Beauty Shapes Us All.

Via elephant journal
on Feb 22, 2012
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When grace is joined with wrinkles, it is adorable. There is an unspeakable dawn in happy old age.
~ Victor Hugo

Wrinkles should merely indicate where smiles have been.
~ Mark Twain

With mirth and laughter let old wrinkles come.
~ William Shakespeare


Growing Old.

I’m 37. Not old, but not young.

I have many small scars that only I see and three that everyone can see. And I have many new wrinkles this year alone and thinning hair and weakening eyes (thanks, internets).

Nobody gets out of life alive, he used to say.

But I’ll wear big sharp black or tortoise shell glasses and look smart, finally, and I’ll wrinkle more and look like a poor man’s McQueen, and I’ll miss my hair but begin to look, finally, as if I’m mature (I’ll know better).

Aging happens to the best of us.

Aging is beautiful if the emotions that feed into our wrinkles are true and unobstructed by self-deception.

Pain, sadness, joy, a humor about oneself…honest wrinkles tell true stories that perfect plastic hides.

Beware the urge to hide, for we smother ourselves.

Blake Lively before and after

I (admit that I) often recoil in horror at the idea of being married to an old person. For that’s what happens when we get married: we all age and before we know it our lover is elderly (and so are we, of course). But then once in awhile I see an old woman who is active, her back unbent, her eyes bright, her white hair uncut, her day alive…and I say: wow.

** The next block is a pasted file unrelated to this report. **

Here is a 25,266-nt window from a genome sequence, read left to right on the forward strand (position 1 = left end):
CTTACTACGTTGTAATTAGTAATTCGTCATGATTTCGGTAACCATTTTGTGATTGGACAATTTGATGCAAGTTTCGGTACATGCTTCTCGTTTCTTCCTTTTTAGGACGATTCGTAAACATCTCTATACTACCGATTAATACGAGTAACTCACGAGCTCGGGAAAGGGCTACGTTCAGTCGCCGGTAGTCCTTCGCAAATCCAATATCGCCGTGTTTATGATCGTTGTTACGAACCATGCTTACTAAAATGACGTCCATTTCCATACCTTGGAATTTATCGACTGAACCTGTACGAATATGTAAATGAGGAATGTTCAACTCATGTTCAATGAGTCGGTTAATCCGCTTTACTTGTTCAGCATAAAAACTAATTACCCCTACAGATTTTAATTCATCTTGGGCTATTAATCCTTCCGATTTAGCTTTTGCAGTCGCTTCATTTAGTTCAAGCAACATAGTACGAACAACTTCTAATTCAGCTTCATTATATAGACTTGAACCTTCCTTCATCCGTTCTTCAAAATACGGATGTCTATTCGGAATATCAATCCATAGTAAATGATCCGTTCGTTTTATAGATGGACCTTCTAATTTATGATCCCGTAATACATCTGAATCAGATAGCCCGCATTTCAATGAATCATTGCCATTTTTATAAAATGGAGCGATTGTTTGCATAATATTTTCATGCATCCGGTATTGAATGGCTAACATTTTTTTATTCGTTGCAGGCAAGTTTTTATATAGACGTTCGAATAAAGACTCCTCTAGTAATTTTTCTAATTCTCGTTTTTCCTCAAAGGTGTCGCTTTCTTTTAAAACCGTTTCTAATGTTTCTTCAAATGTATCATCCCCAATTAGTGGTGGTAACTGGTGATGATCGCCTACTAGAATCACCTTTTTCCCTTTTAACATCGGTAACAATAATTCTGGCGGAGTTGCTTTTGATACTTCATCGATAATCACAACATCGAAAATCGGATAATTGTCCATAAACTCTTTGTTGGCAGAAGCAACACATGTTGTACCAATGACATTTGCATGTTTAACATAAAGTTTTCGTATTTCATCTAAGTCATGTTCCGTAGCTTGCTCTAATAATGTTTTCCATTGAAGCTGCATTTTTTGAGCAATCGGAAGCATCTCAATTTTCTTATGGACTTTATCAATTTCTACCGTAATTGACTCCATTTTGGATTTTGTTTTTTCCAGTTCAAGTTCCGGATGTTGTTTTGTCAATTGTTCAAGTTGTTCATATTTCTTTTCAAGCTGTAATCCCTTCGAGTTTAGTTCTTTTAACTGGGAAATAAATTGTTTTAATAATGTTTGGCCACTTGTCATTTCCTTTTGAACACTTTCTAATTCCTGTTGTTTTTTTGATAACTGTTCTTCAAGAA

She’s beautiful.

(Without condition)

For our task here is to practice loving our wrinkles, loving our hair loss. Love our aging. We must be among those who do not fight death but who still embrace life, and do not give in to it easily…and then our life and wisdom may unfurl like an epic, and

we may become more beautiful, with age.


…via alittlehoney on tumblr.

More: Getting Older Happens. This is what it looks like (warning: video autoplays).

And: The Buddha, on aging gracefully.

How to love yourself: Maitri!

How to stay healthy:

How to be human:


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16 Responses to “Beauty Shapes Us All.”

  1. So what you are saying is theres hope for me yet???

  2. All things Scottish improve with age, Colin! Macallan & Sean Connery are proof positive of that!

  3. Lindsey B. says:

    Beautifully said.

  4. elephantjournal says:

    Hah, oops, I (pre coffee) down arrowed you. Thanks for the comment, Lindsey! Uparrow her, someone! ~ Way

  5. Andréa Balt says:

    I say you're like wine. You should start a Diary of an Old Soul, with this as the first page. I'd buy the book.

  6. Sabine says:

    Yes we can age with grace. But honestly who cares for sagging eyelids and chins? It seems so counter visual to the way we feel inside. But one also carries the joker card in ones pocket. You can let yourself allow much more silliness and nonesense ;>

  7. Sherree says: